The Master of Laws, or LL.M. degree is a graduate degree connected to the area of Law Sciences. The abbreviation LL.M. stands for "Legum Magister" in Latin. The LL.M. degree is offered by law schools around the globe and is usually the next step after graduating a Bachelor's programme in Law Sciences (Bachelor of Laws, LL.B.). However, some universities of law accept students who completed a non-legal undergraduate degree to apply to a LL.M. degree.
Depending on the law schools and country, LL.M. degrees can take 1 or 2 years to complete. As the LL.B. degree is already sufficient in countries such as the UK in order to practise law, the Master of Laws specializes students with an advanced legal qualification in a certain subject area. Further specialization can be gained with a JD degree ("Juris Doctor").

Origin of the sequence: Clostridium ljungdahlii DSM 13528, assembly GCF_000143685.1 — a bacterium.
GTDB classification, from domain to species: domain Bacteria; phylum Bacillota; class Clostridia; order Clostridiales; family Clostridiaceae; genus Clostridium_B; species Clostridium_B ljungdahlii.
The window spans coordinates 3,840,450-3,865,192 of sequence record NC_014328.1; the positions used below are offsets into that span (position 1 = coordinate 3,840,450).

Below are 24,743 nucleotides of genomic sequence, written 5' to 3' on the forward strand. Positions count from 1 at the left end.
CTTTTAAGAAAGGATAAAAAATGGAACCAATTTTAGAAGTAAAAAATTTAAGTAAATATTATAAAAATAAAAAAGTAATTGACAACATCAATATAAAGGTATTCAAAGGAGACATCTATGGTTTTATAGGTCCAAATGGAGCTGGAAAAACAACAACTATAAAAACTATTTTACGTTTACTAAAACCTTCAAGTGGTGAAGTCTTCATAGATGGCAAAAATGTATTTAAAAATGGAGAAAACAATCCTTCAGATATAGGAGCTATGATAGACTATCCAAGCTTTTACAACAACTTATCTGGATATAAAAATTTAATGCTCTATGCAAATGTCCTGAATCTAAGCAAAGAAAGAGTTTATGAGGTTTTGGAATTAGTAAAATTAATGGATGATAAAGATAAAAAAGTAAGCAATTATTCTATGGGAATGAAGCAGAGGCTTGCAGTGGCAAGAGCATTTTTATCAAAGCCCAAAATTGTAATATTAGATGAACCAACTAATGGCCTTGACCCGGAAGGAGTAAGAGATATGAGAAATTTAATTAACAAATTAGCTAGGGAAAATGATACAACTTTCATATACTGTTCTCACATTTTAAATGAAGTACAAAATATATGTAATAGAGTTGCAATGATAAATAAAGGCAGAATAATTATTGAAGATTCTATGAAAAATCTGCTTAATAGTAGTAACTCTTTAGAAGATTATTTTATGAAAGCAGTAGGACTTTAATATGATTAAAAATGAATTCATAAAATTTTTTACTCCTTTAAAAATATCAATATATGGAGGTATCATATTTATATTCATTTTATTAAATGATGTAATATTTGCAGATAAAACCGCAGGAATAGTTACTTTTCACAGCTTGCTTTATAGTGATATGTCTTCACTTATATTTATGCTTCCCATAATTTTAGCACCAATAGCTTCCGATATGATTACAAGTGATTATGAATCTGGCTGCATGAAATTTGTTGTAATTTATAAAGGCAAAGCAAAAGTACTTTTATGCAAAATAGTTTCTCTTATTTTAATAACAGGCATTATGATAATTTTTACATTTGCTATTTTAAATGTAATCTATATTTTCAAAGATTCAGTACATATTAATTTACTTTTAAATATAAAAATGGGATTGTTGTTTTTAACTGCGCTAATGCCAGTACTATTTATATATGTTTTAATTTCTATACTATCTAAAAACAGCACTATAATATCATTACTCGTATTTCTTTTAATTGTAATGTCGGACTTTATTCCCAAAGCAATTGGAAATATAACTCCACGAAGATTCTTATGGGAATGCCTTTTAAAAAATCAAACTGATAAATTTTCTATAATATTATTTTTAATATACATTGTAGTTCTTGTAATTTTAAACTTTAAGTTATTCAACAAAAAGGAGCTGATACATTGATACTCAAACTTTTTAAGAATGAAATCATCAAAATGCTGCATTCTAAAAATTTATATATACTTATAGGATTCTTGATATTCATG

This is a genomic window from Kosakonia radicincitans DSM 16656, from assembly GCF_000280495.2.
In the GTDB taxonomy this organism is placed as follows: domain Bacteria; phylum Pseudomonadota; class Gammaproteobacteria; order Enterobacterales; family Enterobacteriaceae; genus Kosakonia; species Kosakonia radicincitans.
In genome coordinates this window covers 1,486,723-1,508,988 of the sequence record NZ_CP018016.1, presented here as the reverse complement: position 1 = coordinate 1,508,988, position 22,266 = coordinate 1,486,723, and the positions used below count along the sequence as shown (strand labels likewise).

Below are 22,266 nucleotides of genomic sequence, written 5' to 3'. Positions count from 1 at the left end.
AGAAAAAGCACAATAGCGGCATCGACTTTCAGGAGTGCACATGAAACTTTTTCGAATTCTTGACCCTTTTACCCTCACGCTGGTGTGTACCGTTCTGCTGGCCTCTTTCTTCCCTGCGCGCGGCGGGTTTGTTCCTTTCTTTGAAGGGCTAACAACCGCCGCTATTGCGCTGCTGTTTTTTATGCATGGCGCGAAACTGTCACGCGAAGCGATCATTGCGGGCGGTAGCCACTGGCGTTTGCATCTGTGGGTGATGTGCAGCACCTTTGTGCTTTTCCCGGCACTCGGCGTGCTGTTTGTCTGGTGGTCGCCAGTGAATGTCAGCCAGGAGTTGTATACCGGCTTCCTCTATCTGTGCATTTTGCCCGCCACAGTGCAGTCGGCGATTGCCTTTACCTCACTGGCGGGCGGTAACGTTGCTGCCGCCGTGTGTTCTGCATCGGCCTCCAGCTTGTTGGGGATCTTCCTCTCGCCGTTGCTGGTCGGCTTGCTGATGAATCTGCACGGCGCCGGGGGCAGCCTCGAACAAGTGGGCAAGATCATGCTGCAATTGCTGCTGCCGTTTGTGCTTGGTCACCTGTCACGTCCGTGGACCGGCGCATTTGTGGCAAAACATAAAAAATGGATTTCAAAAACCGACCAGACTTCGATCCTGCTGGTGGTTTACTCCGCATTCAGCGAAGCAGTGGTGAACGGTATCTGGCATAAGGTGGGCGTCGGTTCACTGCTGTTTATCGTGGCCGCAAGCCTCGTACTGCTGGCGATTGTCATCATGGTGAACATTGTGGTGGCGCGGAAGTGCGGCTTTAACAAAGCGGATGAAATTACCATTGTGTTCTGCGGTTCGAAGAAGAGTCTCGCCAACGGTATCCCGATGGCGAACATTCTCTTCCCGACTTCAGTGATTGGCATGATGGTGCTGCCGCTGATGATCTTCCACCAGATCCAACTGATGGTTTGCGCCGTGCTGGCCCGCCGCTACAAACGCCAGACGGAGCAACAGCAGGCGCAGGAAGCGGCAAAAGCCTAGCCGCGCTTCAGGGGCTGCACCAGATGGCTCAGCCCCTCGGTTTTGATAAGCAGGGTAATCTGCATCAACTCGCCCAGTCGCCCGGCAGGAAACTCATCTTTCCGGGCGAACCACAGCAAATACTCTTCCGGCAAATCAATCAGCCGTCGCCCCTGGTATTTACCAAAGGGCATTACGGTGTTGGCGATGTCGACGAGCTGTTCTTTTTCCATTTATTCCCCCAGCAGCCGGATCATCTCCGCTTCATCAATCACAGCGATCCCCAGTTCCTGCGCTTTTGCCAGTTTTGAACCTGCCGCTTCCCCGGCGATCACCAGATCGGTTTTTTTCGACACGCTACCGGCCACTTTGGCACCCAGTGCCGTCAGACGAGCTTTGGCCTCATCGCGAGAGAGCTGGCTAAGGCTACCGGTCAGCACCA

Because laws are different depending on where you practice them, many countries still require an additional state examination in order to be eligible for practising law, regardless of having an LL.M. degree.
Universities in Italy are very affordable compared to their counterparts in Western Europe, and the quality of education is undeniable. Italy has always been and remains a cradle of culture and education. In fact, the University of Bologna is the oldest university in Europe, having been opened in 1088. Fashion and Architecture are the stand-out areas where Italian universities are second to none, but there are other English-taught degrees to choose from. In your spare time, you can enjoy the lovely Mediterranean climate, the sea breeze, and tasty food while exploring unique historic sites, such as the Colosseum or the Pantheon in Rome.Read more about studying abroad in Italy
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